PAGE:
RaeBot with Phone
Circuitry for controller hack
Controller with PCB. Note that the controller has analog sticks that just press down buttons, making this an analog to digital converter.
In today's world, extended business trips and leave of absences are a reality that many people face. As a result, they often are away from their family, friends, and co-workers. Luckily, through the power of the Internet, the distance between people can feel like it's next to none. Programs like Skype and Google Hangouts allow people to be face-to-face with one another, even halfway across the globe. However, the interaction is limited by the viewport of the cameras. RaeBot's objective is to provide users with the ability to maneuver a camera around a room to add an additional dimension to video calls to lessen the gap of separation.
What it does
RaeBot is a RC car that can be controlled with a web-interface. The RC car is equipped with a mount for a phone in which the user can run a video calling software of their choice with someone else. The person on the other end can then use the web-interface to control RaeBot around the room.
How I built it
The project started off with the RC car, and in particular, the controller. After taking off the protective shell of the controller, I discovered that the board had consisted of a series of buttons that were being pushed down by the analog sticks to control the wheels. This directed by development towards hacking into the controller in order to pilot the car. I figured the best way would be to solder into the pins for the buttons to emulate a button press. The Arduino uses two relays to direct input to rotate in the proper direction, with one relay for each wheel. The Arduino is then constantly waiting for a serial input. Once it receives an input, it would be parsed to determine the proper action it needs to take. These serial inputs are received from the web end of the project.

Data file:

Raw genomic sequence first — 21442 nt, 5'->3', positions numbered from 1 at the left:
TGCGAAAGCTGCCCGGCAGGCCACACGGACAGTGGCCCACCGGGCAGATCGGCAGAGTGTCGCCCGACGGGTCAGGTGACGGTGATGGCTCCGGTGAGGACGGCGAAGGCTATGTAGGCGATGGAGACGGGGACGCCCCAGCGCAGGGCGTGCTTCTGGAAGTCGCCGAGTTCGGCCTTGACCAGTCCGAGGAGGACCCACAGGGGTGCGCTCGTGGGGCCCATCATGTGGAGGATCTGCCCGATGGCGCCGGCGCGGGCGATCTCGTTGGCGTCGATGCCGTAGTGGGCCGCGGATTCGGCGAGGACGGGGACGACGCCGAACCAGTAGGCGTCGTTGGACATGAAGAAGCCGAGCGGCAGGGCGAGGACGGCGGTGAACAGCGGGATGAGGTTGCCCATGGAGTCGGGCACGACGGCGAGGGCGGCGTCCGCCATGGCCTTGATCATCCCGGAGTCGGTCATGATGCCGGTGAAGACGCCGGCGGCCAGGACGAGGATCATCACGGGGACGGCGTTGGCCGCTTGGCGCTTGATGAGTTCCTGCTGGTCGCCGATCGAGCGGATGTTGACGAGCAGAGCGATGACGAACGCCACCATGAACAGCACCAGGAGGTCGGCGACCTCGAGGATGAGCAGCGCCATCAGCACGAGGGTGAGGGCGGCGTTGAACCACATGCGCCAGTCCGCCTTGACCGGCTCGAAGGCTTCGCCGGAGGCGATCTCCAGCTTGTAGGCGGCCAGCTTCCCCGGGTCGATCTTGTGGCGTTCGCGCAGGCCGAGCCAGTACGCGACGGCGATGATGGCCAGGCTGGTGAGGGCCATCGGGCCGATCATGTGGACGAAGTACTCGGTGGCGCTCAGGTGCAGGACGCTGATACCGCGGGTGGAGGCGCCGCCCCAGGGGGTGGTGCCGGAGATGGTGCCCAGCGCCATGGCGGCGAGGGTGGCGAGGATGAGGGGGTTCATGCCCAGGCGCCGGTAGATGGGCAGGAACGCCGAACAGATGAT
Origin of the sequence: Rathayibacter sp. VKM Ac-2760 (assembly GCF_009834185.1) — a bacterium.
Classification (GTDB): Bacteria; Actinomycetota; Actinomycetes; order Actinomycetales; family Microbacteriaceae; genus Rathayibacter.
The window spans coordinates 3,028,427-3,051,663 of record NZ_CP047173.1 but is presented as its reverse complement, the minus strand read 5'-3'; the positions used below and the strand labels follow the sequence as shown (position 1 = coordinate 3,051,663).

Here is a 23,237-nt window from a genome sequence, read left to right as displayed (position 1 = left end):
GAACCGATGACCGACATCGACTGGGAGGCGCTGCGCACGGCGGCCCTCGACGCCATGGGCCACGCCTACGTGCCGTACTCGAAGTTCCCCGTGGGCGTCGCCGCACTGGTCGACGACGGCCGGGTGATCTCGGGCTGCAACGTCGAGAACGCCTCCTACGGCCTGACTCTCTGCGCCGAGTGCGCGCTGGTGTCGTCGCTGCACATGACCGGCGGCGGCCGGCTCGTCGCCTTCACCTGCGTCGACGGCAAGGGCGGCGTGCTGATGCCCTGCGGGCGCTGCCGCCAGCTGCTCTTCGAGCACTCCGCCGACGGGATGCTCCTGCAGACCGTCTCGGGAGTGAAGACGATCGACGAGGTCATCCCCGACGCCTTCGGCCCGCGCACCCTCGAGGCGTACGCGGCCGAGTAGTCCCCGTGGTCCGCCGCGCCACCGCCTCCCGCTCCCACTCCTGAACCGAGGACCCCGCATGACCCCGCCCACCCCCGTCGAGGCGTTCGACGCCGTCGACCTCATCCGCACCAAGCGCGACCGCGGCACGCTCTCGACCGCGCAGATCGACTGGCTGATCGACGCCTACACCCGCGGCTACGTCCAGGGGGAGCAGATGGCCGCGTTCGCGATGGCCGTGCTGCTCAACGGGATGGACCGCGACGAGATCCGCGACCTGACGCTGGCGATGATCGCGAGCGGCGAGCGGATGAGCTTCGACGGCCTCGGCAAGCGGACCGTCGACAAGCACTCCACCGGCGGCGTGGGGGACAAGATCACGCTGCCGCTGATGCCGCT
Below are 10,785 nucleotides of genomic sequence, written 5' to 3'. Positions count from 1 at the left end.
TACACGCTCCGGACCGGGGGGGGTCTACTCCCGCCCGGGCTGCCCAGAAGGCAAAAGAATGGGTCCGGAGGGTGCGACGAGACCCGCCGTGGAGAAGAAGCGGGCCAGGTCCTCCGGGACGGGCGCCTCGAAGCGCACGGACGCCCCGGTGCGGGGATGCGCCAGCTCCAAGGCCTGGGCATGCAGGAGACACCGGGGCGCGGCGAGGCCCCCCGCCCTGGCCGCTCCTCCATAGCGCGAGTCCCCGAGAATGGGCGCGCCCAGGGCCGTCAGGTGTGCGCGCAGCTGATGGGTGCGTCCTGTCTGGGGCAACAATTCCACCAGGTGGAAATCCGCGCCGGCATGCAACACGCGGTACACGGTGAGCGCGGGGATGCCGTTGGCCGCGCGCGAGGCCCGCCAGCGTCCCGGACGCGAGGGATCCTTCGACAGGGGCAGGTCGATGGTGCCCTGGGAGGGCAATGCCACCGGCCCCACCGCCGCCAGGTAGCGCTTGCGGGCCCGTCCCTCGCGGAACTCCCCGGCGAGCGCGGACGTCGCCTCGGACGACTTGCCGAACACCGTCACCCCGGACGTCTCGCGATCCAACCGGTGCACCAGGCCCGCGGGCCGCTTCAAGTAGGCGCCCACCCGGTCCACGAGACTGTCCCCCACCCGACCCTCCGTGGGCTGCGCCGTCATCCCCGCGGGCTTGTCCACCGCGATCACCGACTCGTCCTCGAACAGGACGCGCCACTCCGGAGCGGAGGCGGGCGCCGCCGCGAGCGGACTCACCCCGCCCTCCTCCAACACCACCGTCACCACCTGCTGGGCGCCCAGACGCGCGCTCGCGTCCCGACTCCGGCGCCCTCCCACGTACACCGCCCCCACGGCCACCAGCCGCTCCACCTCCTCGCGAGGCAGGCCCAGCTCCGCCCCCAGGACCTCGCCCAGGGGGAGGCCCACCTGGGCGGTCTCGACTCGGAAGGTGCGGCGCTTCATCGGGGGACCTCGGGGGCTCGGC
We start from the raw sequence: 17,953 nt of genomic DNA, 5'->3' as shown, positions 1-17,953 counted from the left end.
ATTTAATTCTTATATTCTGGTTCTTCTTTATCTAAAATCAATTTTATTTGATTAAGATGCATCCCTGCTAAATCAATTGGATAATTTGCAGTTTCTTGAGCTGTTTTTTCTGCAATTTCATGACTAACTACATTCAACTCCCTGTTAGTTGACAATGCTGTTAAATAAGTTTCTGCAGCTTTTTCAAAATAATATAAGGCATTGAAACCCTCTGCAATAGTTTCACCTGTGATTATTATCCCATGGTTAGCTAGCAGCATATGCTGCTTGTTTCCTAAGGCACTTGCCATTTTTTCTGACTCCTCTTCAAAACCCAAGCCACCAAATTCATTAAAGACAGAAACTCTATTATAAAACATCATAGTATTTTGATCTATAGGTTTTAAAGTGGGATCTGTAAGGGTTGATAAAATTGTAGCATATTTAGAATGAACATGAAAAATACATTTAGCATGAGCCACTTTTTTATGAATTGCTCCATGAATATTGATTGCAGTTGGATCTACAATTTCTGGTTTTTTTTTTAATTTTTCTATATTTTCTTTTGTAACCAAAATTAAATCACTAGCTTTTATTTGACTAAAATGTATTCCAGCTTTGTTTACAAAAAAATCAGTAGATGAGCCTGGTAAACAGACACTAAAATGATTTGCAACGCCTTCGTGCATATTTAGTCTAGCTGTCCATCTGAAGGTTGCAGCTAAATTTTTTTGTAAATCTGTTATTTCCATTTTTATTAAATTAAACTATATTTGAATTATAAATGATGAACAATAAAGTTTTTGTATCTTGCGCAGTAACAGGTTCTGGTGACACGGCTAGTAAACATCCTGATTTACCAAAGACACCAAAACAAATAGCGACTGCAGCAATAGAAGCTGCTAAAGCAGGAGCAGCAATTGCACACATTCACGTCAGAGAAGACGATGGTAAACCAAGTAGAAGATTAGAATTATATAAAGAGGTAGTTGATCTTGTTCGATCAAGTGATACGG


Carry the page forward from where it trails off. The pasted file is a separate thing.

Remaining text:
The web end was made using NodeJS, with ReactJS for the front-end, and ExpressJS and Socket.IO for the back-end. The front-end is rather simple, consisting of four buttons, one for each of the four commands (move forward, move backward, rotate left, and rotate right). That output is then sent to the back-end with Socket.IO, where the button data is parsed, and using the serialport node module, a message is sent to the Arduino.
Challenges I ran into
I first started with hacking into the controller, where I had issues emulating the button presses. First, I had the naive idea that I could just sent a digital-high value to one of the pins and call it a day. However, I was quickly proven wrong after I learned I was required to close the circuit. While playing around with this, I was able to get both of the wheels to either turn on or off, but could not manage the signal to control. In order to do this, I was suggested to use a relay, a hardware component I had not heard of before this hackathon. I had to spend a nice portion of time trying to figure it out, and determining the best way to build my circuit once I got it to be operational.
Accomplishments that I'm proud of
I've very proud that I was able to hack into the controller. Despite the challenges, I persevered and was able to get a properly working circuit capable of emulating regular use of the controller.
I'm also proud of completing the project as the full-stack. Being able to spend time working on the hardware provided a stark yet refreshing contrast to the programming portion of the project.
What I learned
I learned how to hack into an existing piece of hardware. I also learned how to use a relay in a circuit. I also learned how to control an Arduino with a website. I also got practice on my soldering ability.
What's next for RaeBot
A better control for the robot would be beneficial. The current controls are rudimentary at best, so a finer control would allow for more precise movements by the pilot.